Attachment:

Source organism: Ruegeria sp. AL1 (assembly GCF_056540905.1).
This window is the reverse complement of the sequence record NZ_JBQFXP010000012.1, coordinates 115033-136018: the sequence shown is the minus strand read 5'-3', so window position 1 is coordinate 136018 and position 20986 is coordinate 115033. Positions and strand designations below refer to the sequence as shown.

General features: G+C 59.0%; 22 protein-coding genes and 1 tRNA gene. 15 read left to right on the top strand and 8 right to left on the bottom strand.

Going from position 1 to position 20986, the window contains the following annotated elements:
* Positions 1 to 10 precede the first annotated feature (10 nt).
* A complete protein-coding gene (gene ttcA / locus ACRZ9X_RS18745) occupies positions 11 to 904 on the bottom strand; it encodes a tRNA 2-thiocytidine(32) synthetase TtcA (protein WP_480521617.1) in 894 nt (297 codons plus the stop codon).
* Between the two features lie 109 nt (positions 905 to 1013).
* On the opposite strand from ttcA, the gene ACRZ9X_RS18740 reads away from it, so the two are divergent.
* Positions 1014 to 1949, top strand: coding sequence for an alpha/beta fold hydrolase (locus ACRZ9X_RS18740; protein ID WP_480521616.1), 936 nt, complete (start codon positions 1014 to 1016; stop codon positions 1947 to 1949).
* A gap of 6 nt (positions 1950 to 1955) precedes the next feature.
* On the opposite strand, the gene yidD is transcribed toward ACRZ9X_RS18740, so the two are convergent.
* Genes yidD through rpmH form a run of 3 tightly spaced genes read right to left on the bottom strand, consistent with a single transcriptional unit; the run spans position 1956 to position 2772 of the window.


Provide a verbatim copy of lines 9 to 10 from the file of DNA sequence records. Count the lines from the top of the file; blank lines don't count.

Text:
* Positions 1014 to 1949, top strand: coding sequence for an alpha/beta fold hydrolase (locus ACRZ9X_RS18740; protein ID WP_480521616.1), 936 nt, complete (start codon positions 1014 to 1016; stop codon positions 1947 to 1949).
* A gap of 6 nt (positions 1950 to 1955) precedes the next feature.